Aspen Film’s 43rd annual Filmfest returns
September 12, 2022
Aspen Film’s 43rd annual Filmfest returns Sept. 27 through Oct. 2. This year’s festival will present 16 feature-length films, comprising a diverse selection of cinematic storytelling from across the globe.
Susan Wrubel, executive and artistic director of Aspen Film, has spent months scouting some of the biggest film festivals in the world — such as South by Southwest, Cannes, Toronto, Venice and Telluride — to “cherry pick” the highlights of what’s to come this fall and winter season in the film industry, she said.
“Because this is an invitational festival, we look for things that resonate,” Wrubel said. “And if you look at the lineup, these films have a lot to say.”
Many of this year’s films bring pathos and empathy to the screen, Wrubel explained, and notable themes surface. Some of the common motifs include family, friendship and loyalty, defending equality and justice and the essence of mental health.
“A lot of the themes are really important to this community, things that people here can relate to,” Wrubel said. “I try to focus on films that have messages I think this community will respond to — some of those messages are feel-good, others are a little uncomfortable.”
Filmfest will kick off with one of the more “feel-good” stories for the opening night screening on Sept. 27 at the Wheeler Opera House. The first film being showcased, titled “Good Night Oppy,” tells the true story of a rover by the name of “Opportunity” that was sent to Mars for a 90-day mission and ended up surviving for 15 years. The family-friendly documentary follows Opportunity’s journey on Mars and the rover’s remarkable relationship with its human space team back on Earth.
Wrubel noted “Good Night Oppy” as a highlight in this year’s festival and said the film is inspirational for people of all ages. Following its opening-night debut, Aspen Film is working to do an educational screening of “Good Night Oppy” at Aspen Middle School sometime during the week of Filmfest.
Other festival highlights include a special-tribute screening of the film “The Postman Always Rings Twice,” a 1981 remake of the 1946 film noir classic. The newer version was directed by the late Bob Rafelson, a longtime Aspenite who passed away in July.
Rafelson received the first-ever Aspen Film “Independent by Nature” award in 1999, and 20 years later, he was presented with a “Lifetime Achievement Award” at Aspen Film’s 40th Anniversary in 2019.
“We’re doing this as a celebration of Bob and homage to him as a filmmaker,” Wrubel said. “He exemplifies our ‘Independent by Nature’ spirit.”
“The Postman Always Rings Twice” is in addition to the 16 select films and will be screened on Sept. 29 at the Wheeler Opera House as a free community event. Advanced registration is required to attend.
Filmfest will also feature a surprise screening, which is taking place on Sunday, Oct. 2 at the Wheeler. While there hasn’t been one in the past few years, Aspen Film used to always present a surprise screening as part of its Filmfest programming, Wrubel said. She explained how the festival is bringing it back this year for a highly anticipated film that just came off of its world premiere and is not allowed to be announced prior to its showtime.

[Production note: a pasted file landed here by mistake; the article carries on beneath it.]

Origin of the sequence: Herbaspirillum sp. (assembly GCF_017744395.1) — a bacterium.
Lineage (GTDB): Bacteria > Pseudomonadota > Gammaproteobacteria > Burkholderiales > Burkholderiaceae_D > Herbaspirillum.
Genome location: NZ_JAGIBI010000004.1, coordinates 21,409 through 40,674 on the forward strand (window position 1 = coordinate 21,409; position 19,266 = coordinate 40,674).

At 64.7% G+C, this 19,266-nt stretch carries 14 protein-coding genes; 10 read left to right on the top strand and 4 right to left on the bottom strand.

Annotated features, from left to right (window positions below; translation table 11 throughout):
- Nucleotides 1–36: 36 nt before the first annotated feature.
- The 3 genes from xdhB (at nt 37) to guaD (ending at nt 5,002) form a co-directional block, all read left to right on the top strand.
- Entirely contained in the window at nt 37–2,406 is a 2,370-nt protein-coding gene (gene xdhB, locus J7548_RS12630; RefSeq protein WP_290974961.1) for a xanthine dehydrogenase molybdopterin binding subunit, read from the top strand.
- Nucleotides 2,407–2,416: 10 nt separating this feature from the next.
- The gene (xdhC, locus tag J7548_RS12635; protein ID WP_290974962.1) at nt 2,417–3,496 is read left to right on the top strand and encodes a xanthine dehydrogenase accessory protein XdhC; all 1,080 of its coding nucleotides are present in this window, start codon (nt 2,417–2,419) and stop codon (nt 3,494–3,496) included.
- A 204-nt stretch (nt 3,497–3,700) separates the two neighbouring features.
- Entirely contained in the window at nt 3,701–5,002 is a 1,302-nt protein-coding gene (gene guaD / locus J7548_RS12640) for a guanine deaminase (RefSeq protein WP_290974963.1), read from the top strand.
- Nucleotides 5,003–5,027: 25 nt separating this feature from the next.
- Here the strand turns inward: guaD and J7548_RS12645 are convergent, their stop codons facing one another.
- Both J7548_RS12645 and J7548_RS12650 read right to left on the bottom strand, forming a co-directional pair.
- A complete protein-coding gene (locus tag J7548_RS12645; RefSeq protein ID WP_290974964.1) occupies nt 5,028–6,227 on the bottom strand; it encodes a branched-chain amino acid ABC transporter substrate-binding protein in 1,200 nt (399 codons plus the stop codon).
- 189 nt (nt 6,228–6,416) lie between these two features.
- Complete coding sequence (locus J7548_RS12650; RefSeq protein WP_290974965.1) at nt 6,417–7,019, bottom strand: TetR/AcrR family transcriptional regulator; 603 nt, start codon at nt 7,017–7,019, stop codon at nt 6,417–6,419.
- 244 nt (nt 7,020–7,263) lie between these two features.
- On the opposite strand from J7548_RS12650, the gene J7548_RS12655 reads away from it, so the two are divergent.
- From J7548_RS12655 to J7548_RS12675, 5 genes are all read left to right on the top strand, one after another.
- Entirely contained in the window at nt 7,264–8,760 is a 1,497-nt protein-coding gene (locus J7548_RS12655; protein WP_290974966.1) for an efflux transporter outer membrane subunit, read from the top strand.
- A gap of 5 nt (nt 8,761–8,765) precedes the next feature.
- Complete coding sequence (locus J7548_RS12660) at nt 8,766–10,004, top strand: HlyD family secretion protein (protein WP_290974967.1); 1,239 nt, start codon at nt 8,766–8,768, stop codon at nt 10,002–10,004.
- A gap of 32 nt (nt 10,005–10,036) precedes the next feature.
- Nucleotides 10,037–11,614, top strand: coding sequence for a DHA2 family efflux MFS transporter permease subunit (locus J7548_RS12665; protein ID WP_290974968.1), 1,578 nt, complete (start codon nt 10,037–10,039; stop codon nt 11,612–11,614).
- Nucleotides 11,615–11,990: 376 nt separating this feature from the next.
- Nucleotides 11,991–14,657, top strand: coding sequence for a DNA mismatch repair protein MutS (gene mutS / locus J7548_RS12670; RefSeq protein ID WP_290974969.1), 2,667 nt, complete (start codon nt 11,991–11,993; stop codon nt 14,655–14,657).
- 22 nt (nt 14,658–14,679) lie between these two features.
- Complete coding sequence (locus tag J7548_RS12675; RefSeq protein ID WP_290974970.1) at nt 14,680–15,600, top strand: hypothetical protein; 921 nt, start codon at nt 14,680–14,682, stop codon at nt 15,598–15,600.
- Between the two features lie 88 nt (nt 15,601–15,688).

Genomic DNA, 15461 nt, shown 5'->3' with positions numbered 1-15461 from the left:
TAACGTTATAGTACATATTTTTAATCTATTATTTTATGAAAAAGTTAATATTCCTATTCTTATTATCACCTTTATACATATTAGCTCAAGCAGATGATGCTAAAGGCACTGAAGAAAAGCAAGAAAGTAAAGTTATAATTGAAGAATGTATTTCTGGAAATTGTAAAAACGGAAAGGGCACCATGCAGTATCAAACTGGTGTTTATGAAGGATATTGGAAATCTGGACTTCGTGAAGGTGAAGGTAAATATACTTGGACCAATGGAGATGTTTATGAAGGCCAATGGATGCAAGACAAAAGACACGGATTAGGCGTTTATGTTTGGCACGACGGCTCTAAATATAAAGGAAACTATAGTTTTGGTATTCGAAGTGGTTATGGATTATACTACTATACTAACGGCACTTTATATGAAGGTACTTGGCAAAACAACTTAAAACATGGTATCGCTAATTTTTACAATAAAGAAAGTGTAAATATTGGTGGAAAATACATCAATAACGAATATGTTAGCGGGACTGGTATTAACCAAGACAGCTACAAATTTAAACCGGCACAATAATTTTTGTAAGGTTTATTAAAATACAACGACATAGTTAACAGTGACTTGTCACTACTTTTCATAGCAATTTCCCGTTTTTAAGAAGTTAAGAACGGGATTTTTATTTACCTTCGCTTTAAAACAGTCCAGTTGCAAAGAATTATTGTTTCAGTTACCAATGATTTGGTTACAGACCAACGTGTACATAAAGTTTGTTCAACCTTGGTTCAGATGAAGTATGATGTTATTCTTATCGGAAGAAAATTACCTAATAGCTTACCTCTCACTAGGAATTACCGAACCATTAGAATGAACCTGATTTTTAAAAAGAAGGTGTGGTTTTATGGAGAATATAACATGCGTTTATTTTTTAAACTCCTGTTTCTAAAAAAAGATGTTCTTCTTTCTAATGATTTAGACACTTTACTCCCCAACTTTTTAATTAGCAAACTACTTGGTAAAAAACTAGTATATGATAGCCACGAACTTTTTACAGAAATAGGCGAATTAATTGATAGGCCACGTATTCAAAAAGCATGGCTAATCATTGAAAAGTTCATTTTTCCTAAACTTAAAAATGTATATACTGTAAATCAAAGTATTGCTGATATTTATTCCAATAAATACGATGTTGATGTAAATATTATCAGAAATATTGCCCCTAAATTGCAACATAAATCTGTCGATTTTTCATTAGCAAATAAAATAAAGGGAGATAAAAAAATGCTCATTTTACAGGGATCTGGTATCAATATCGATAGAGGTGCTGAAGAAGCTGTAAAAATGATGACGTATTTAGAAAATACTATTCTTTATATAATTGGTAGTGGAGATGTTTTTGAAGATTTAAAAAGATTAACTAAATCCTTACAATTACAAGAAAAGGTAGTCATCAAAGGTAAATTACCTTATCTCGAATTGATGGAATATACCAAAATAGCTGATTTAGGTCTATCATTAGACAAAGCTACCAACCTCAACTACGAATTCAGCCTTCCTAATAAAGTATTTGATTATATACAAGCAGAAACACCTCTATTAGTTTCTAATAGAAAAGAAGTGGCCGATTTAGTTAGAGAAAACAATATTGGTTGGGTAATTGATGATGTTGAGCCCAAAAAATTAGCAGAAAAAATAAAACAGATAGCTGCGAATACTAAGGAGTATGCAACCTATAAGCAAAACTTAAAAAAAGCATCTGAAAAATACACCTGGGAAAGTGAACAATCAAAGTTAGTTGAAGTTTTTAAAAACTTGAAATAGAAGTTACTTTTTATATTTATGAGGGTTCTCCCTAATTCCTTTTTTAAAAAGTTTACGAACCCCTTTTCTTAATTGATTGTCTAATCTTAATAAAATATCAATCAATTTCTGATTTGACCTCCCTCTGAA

“This is a very powerful film,” Wrubel said. “I encourage all viewers and everyone to roll the dice and get a ticket for it.”
The surprise film is among many of the other Filmfest selects that will soon have their theatrical releases, Wrubel continued, noting that the films being shown are regional premieres coming off of high-profile festivals — a handful of which are award winners.
“The fact that we’re able to bring these films to Aspen before their theatrical releases is a big deal,” Wrubel said. “This is a very timely festival … and distributors love to see their films in a market like Aspen because of its cultural prestige.”
The timeliness of Filmfest coincides with the early buzz for the industry’s awards season, and it falls within the same few weeks as other major festivals. Aspen Film’s festival launches right before and overlaps with the New York Film Festival — which makes it difficult to get filmmakers and directors to Aspen, as many are in New York for the prestigious program, Wrubel allowed.
Aspen Film was able to bring in one of the filmmakers this year. Julia Mintz, writer and director of the documentary “Four Winters,” will be present for the screening of her film on Saturday, Oct. 1 at the Isis Theatre, and she’ll participate in a post-screening Q&A. “Four Winters” tells the resilient stories of the last surviving Jewish partisans who fought back against the Nazis from the forests of Eastern Europe during World War II.
From human grit to friendships, the 43rd annual Filmfest will offer viewers plenty of opportunity for meaningful takeaways. And the selected films will give viewers access to stories across the globe and beyond — from cities like South Korea and Paris to more remote locales like the Amazon rainforest and Mars.
“There’s duality in a lot of the films,” Wrubel said. “And whether comedies or heartbreaking dramas, there is lots to learn from and lots to walk away with.”
Filmfest will take place Sept. 27 to Oct. 2. Throughout the week, screenings will be held at Aspen’s Wheeler Opera House and Isis Theatre and the Crystal Theatre in Carbondale. An all-access Filmfest pass is $350 and currently available to purchase through the Aspen Film website. Single tickets to screenings (priced at $25) will become available to the public starting Wednesday.
For more information on this year’s festival schedule and films, visit aspenfilm.org.